This approach has value: some bog specialist butterflies have remarkable frequency of occurrence in northern Wisconsin bogs (Table 9). This faunistic similarity of specialists across these bogs may be particularly pronounced due to the long-term stability typical of this vegetation and remarkably pristine condition of these sites (see “Introduction”). “Characteristic” butterflies are frequently identified for “zones” or “biomes” (e.g., Layberry et al. 1998, pp 9–11); on that large scale, these
are typically “matrix” butterflies of a general vegetation type. But even in highly destroyed and fragmented tallgrass prairie, AZD6244 characteristic specialists (if in range) occurred in many examples of that vegetation (Speyeria selleck products idalia in Missouri and Minnesota, Oarisma poweshiek in Minnesota) (Swengel 1998b; Swengel and Swengel 1999a, 1999b). Thus, vegetative classifications are efficacious at grouping insects by their floristic associations (e.g., Panzer and Schwartz 1998; Shuey 2005). Confounding the fit of butterflies to vegetative classifications
is the single vegetative label typically assigned to a particular patch. Numerous non-specialist (non-tyrphobiontic) species associated with other types of vegetations occur in bogs (Table 2). In other words, a northern Wisconsin bog is also a heath that’s wet (Colias interior), a peaty sedge meadow (Satyrodes eurydice), a particularly LGX818 price damp grassland (Coenonympha tullia) or meadow (Boloria selene), and a forest however scraggly (Erynnis icelus, Speyeria atlantis). Even many tyrphobiontic species occur there not because it’s a bog (wetland) but because it’s adequately analogous climatically and vegetatively to taiga or tundra (Spitzer and Danks 2006). At the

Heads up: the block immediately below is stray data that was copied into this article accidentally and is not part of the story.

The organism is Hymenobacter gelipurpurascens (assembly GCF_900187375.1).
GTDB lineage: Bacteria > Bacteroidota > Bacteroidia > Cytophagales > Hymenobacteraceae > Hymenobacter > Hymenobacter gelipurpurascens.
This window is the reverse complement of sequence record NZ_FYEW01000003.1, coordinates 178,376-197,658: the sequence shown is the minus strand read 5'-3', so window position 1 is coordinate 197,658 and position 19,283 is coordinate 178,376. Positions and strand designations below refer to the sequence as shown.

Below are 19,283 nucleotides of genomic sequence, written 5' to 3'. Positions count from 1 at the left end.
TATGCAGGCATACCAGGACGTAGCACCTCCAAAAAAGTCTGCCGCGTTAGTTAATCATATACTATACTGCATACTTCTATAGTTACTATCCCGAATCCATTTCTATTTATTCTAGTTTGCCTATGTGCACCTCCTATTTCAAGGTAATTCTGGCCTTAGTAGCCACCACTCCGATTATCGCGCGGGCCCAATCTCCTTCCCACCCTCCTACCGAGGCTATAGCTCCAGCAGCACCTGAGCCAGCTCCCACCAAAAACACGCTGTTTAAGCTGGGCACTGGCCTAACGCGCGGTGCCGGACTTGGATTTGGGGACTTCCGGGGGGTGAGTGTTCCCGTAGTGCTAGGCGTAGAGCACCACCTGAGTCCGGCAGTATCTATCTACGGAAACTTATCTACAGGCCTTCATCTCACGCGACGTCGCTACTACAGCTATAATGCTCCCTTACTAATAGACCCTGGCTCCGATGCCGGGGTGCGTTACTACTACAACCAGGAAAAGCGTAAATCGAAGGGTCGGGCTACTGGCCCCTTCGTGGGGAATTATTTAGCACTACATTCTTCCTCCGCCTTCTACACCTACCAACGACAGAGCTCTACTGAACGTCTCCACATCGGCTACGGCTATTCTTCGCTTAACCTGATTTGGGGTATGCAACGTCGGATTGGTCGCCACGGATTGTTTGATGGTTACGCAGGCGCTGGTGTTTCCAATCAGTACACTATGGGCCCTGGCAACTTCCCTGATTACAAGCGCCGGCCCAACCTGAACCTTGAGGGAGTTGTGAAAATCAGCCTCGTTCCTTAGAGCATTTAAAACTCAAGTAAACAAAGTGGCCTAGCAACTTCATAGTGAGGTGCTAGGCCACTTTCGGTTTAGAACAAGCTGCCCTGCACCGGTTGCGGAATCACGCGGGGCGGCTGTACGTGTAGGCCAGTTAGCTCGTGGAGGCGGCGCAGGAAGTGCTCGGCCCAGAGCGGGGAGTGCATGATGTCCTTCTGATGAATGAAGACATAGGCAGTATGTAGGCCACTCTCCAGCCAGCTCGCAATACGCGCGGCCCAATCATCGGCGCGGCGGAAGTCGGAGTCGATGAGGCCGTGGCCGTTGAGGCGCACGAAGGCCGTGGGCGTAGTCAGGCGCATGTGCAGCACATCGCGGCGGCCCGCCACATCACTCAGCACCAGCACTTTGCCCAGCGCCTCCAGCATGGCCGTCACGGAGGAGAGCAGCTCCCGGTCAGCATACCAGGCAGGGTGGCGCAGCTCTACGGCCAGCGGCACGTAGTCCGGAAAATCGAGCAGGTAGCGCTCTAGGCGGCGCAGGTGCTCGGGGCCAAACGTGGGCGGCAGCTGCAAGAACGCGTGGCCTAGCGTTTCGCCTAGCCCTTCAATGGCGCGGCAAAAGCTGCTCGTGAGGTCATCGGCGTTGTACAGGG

central Wisconsin pine barrens (Bauer-Brockway) richest in specialist butterfly species in our study (Swengel 1998a), we can record (in season) in one small location specialists of grassland (Hesperia metea, Atrytonopsis hianna, H. leonardus) and savanna (Callophrys irus, C. henrici) as well as forest-specific species (Megisto cymela, Enodia anthedon) (Swengel Megestrol Acetate 2009). This is easily explained by the resource-based approach to defining habitat (Dennis and Eales 1997; Thomas et al. 2001; Dennis et al. 2007; Dennis 2010): each species finding the conditions and resources required. Conservation management decisions can foster or reduce this layering of vegetation types and associated insect diversity on top of each other (Kirby 1992). For example, tree-cutting can maintain a savanna (instead of grassland or forest) at the scale of a site but result in primarily grassland and forest subsites within that site (dissociating the grassland and forest butterflies, and leaving very little partially shaded vegetation for savanna butterflies) or maintain the mix throughout the site at the microsite scale.